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Use of Chemical Weapons Unacceptable


A Civil Defense member carries a damaged canister in Ibleen village from what activists said was a chlorine gas attack, on Kansafra, Ibleen and Josef villages in Syria.

A Civil Defense member carries a damaged canister in Ibleen village from what activists said was a chlorine gas attack, on Kansafra, Ibleen and Josef villages in Syria.

“The United Nations Security Council needs to vote soon on a resolution to hold accountable individuals involved in the Syrian chemical weapons program.”

Over the last six years, Syrian President Bashar al-Asad and his regime are responsible for the deaths of thousands of Syrians. Perhaps one of the most horrific means of slaughter employed by the regime has been its repeated use of chemical weapons.

In a recent blog post, Acting Under Secretary of State for Arms Control and International Security Thomas Countryman called for the Syrian regime to be held to account.

“The United Nations Security Council,” he said, “needs to vote soon on a resolution to hold accountable individuals involved in the Syrian chemical weapons program.”

Following the brutal sarin gas attack of August 21, 2013, the United States worked with the international community to broker the framework for the Elimination of the Syrian Chemical Weapons Program. Under this framework, Syria committed to join the Chemical Weapons Convention and to fully eliminate its chemical weapons program. All told, the international community removed and destroyed over 1,200 metric tons of Syria’s declared chemical weapon stockpile.

An independent international panel established by the UN Security Council in 2015, concluded at the end of 2016 that Syrian Arab Armed Forces used chlorine barrel bombs on civilians in three separate attacks in Syria in 2014 and 2015. The panel also determined that the Islamic State used mustard gas in Marea in August 2015.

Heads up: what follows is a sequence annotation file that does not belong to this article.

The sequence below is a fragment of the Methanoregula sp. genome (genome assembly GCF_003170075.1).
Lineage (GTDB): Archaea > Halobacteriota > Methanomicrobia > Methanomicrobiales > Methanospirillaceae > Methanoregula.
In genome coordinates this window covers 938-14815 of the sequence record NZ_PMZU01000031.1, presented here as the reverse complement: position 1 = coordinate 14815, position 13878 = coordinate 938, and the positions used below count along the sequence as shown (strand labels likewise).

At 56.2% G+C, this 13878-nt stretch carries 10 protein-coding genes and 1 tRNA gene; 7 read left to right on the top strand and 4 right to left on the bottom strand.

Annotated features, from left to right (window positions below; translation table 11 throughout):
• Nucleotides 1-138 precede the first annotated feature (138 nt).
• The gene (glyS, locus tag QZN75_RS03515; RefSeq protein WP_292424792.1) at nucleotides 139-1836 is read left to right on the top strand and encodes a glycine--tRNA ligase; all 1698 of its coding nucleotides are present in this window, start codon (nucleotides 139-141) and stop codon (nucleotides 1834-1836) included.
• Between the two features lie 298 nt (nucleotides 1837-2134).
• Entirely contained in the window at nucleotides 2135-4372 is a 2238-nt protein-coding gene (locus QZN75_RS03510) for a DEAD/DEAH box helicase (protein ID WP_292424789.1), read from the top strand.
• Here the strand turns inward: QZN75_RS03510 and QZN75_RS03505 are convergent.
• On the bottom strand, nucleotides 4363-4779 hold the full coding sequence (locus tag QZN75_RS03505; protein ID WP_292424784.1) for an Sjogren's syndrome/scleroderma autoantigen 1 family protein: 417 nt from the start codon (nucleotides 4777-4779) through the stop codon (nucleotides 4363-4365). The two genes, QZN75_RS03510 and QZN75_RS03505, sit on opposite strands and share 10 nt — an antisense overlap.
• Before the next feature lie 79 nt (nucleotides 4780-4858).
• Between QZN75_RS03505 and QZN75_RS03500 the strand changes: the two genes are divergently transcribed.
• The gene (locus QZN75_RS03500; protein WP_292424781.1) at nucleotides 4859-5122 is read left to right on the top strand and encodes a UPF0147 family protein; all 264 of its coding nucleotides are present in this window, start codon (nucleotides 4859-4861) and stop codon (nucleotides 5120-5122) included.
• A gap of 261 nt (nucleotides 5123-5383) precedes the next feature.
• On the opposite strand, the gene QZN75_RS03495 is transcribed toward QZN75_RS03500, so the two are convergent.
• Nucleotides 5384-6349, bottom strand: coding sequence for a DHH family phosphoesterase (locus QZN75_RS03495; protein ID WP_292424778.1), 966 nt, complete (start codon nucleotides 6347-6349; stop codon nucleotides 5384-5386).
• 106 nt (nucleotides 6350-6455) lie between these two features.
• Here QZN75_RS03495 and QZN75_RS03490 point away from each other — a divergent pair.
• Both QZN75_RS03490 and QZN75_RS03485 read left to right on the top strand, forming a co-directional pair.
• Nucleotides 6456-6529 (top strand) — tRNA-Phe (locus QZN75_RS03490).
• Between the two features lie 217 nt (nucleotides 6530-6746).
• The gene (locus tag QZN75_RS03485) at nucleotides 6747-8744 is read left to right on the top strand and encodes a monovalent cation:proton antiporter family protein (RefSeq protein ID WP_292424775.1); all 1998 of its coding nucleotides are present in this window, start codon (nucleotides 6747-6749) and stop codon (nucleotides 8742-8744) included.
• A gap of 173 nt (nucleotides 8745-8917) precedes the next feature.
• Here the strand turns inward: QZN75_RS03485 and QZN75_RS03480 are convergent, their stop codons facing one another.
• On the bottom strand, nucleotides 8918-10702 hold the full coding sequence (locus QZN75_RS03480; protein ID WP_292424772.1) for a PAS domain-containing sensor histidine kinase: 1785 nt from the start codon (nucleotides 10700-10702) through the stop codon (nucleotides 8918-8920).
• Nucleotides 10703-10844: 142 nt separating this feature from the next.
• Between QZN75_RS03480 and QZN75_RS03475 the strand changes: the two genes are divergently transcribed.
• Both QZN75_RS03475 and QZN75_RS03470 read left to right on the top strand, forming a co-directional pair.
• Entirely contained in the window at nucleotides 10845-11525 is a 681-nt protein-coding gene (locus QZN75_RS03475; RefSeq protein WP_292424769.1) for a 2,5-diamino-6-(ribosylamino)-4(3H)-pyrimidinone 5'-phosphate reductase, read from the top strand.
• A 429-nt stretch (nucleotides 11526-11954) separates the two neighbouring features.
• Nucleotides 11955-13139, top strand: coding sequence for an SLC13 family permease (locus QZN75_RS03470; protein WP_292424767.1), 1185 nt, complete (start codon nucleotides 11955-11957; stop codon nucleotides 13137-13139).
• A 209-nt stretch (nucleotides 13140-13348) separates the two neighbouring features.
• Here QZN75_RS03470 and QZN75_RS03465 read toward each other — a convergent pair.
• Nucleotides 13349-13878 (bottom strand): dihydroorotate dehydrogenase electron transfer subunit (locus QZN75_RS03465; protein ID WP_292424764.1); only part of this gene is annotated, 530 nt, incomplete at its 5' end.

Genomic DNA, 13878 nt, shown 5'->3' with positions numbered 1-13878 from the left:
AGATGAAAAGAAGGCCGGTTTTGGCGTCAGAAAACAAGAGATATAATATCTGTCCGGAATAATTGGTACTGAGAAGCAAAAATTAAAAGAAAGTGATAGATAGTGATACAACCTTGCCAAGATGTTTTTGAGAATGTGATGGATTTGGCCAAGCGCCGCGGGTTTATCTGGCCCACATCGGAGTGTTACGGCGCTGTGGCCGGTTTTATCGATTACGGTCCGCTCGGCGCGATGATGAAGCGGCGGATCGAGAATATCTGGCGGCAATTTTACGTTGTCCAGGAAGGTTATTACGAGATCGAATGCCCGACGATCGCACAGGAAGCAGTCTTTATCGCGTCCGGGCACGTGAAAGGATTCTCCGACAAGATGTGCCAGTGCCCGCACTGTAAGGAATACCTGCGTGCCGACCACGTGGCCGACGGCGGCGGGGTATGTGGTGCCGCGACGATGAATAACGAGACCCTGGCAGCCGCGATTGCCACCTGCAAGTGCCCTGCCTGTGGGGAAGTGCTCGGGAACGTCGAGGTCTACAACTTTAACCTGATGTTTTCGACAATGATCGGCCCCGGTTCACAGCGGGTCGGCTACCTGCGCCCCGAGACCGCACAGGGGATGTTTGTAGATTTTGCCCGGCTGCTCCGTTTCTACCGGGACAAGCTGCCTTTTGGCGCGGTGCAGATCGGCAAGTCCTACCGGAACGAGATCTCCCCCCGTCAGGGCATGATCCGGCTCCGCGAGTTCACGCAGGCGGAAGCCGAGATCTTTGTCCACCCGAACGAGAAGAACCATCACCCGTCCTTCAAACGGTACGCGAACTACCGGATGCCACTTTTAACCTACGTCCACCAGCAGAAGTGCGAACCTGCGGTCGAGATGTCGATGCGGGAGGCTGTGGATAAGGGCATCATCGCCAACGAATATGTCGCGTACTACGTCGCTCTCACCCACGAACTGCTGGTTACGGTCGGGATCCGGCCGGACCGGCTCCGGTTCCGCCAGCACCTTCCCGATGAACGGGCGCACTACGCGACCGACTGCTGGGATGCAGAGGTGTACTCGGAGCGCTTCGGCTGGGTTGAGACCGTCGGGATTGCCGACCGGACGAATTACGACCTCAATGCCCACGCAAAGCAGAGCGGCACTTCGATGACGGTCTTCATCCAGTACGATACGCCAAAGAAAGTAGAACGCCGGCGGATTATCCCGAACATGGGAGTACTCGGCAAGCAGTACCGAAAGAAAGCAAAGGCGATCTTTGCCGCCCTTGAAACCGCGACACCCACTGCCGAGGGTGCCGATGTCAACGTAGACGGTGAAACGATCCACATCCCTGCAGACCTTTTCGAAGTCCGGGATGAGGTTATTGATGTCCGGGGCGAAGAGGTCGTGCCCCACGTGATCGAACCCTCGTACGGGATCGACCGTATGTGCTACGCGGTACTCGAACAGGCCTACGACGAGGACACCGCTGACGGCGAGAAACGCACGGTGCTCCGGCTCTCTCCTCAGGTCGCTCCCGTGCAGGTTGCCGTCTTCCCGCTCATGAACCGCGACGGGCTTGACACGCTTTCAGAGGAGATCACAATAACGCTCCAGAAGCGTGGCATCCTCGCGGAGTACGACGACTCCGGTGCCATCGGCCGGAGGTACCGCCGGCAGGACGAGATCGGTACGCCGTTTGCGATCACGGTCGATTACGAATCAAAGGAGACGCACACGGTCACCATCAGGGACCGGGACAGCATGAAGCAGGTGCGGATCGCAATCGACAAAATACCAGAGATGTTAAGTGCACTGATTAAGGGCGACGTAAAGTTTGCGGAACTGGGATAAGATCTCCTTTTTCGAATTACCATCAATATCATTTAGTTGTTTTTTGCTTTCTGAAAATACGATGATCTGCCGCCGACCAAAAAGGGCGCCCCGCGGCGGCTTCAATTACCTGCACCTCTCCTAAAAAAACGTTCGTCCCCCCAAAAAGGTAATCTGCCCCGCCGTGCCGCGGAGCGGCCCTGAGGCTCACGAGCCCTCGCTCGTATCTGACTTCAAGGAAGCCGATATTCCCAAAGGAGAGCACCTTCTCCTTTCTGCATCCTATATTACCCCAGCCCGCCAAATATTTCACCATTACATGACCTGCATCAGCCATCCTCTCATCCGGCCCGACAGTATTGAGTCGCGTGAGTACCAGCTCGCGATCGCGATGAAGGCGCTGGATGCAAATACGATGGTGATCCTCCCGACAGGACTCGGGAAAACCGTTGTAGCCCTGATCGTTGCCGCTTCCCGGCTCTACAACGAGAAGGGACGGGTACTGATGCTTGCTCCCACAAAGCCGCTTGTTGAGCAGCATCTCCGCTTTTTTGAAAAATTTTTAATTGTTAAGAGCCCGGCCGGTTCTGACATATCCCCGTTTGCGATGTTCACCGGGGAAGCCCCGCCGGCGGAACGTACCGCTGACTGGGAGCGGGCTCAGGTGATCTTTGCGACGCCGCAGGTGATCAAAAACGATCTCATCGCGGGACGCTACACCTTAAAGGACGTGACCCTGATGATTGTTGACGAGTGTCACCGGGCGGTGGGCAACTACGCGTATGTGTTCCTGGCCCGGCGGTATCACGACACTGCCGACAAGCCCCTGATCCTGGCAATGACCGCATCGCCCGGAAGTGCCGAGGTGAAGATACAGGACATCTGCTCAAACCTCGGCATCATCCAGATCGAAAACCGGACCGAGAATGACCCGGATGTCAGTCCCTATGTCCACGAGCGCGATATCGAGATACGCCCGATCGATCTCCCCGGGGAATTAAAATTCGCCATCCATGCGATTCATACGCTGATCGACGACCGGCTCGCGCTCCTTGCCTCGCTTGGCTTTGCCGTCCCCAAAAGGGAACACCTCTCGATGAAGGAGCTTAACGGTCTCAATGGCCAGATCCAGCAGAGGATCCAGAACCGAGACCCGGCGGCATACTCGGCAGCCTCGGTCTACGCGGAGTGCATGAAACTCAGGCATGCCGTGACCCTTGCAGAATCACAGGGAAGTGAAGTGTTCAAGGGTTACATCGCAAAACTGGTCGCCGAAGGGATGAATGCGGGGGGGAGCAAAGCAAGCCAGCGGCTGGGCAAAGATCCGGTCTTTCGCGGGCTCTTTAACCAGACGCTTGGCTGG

As President Obama said, there are those who “are trying to obfuscate the truth” about what is happening in Syria. But the evidence that the Assad Regime and Islamic State used chemical weapons is overwhelming. “No person, group, or nation,” said Under Secretary Countryman, “should ever be allowed to use chemical weapons with impunity. Now it is time for the UN Security Council to act.”

The United States will defend the principles, laws, and norms laid out in the Chemical Weapons Convention. The Treasury Department recently announced sanctions designations for 18 senior Syrian regime officials, in response to the international panel’s findings. Announcing the sanctions, the White House condemned “in the strongest possible terms the Syrian regime’s use of chemical weapons.” We have also been making concrete progress towards the goal of degrading and ultimately destroying the Islamic State and its chemical weapons capability, in partnership with the global counter-ISIL coalition.

The U.S. is prepared to take further action to pursue accountability and promote the norm against chemical weapons and we call on other members of the international community to do the same.

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